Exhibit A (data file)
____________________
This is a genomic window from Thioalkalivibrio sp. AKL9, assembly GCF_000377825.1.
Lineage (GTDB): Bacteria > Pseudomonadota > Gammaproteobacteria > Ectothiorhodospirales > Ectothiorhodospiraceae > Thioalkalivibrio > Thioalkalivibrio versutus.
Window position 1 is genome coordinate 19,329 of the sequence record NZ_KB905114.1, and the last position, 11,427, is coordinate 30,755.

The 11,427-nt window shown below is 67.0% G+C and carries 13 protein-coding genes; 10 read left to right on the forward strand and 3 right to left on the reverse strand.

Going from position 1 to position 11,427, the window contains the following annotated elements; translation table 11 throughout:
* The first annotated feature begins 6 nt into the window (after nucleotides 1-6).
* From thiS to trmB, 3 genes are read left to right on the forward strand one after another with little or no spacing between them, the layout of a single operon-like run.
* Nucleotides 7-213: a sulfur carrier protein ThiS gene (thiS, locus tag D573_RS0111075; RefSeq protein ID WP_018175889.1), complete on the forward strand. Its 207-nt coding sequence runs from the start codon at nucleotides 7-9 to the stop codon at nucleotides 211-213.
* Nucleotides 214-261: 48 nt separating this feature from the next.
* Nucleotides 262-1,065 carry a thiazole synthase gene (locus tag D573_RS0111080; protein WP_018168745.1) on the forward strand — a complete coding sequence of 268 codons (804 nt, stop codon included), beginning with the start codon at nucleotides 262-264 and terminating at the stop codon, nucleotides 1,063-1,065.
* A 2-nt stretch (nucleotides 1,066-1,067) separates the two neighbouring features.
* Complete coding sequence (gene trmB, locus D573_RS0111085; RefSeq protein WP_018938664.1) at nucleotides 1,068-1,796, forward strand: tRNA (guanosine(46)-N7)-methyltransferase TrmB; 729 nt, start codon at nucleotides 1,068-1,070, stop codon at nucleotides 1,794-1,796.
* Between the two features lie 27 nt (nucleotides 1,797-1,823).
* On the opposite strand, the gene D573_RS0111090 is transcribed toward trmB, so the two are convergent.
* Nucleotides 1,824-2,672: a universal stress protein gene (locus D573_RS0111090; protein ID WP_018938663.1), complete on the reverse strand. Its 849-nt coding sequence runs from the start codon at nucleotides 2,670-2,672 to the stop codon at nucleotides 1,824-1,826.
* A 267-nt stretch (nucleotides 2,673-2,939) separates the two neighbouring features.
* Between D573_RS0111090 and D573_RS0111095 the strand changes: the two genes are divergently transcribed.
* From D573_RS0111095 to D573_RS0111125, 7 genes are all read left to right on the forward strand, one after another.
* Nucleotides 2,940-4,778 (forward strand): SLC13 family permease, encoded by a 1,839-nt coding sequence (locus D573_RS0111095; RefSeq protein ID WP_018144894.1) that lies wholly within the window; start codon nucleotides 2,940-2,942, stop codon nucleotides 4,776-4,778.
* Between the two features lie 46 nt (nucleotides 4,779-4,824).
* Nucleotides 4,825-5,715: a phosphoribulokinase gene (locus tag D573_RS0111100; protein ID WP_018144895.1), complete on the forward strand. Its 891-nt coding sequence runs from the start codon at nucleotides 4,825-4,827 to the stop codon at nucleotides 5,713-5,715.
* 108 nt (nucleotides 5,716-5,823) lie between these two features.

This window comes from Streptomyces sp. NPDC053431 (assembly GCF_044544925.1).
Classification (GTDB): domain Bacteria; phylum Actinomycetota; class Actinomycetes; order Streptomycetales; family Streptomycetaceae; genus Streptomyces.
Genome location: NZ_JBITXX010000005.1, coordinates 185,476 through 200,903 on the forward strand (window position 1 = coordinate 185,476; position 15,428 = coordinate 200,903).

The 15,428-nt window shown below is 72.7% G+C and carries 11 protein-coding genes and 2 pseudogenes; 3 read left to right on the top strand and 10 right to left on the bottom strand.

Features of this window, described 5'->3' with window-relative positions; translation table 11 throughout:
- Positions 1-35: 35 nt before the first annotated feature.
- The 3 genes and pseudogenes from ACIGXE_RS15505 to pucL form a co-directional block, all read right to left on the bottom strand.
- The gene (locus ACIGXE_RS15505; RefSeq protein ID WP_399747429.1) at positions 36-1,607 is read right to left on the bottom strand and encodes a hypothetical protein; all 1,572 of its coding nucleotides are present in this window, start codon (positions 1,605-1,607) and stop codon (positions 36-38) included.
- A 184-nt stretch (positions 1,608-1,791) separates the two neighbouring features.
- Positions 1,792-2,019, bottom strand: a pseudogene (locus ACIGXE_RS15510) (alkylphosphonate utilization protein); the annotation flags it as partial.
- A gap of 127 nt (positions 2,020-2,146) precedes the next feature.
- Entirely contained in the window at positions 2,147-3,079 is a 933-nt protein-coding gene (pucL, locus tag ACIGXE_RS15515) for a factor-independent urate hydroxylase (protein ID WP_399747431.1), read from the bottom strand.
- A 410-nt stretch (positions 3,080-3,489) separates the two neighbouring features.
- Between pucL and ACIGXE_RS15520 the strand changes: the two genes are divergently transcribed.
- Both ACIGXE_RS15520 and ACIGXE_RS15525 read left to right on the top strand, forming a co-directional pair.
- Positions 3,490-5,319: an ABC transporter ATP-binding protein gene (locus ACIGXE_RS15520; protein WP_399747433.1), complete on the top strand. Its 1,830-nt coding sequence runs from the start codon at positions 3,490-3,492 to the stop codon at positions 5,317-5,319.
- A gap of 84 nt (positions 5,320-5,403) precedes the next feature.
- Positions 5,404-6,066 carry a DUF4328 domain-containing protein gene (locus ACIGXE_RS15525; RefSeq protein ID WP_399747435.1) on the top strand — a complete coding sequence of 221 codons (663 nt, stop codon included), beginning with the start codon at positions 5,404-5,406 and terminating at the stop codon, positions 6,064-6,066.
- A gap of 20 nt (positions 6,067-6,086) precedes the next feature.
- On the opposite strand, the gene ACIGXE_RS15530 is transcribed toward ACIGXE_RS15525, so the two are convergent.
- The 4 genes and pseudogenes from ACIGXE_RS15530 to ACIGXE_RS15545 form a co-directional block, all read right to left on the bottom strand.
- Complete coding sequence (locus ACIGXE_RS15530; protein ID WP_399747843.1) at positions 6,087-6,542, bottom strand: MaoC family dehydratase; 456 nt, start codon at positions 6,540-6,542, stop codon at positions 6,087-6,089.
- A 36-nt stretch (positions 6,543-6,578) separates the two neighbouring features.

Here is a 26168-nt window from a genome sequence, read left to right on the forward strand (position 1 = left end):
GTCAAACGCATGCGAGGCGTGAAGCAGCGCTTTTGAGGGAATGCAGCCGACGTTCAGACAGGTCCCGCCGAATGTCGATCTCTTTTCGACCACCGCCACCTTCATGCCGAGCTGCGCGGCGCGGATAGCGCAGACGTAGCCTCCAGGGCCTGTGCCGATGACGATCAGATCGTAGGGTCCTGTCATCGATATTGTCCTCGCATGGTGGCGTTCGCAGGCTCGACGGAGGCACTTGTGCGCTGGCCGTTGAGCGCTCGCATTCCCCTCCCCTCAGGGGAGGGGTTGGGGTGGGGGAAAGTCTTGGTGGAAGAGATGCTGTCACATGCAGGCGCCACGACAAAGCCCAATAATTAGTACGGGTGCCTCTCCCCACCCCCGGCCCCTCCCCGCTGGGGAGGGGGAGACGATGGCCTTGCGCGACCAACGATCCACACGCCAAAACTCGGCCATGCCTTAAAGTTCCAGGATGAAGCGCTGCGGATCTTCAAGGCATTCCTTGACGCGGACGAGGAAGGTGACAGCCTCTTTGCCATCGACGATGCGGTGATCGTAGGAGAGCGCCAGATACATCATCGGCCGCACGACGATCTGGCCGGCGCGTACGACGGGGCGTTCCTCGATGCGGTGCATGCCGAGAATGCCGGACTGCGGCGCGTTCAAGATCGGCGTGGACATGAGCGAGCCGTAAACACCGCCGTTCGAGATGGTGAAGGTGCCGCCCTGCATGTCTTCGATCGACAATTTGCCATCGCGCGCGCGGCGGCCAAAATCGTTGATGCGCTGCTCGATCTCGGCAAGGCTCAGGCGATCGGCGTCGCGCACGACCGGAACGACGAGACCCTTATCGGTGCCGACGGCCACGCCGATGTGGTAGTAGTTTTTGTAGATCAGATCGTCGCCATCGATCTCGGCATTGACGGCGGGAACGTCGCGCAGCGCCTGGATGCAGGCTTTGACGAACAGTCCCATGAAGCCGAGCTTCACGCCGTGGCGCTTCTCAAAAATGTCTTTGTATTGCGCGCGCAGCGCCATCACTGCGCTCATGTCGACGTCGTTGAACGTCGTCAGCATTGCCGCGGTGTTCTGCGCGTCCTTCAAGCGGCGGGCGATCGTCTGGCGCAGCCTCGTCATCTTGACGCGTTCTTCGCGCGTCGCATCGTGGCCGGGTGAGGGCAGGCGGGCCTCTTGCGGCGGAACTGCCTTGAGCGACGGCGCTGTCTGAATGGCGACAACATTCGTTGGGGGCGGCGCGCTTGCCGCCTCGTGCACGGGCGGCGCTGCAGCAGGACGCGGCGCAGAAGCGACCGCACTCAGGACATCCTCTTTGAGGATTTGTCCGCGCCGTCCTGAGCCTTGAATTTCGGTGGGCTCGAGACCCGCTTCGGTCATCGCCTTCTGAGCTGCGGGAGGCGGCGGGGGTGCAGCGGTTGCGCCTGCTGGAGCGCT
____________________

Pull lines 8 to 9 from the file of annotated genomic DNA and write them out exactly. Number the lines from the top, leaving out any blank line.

* Nucleotides 7-213: a sulfur carrier protein ThiS gene (thiS, locus tag D573_RS0111075; RefSeq protein ID WP_018175889.1), complete on the forward strand. Its 207-nt coding sequence runs from the start codon at nucleotides 7-9 to the stop codon at nucleotides 211-213.
* Nucleotides 214-261: 48 nt separating this feature from the next.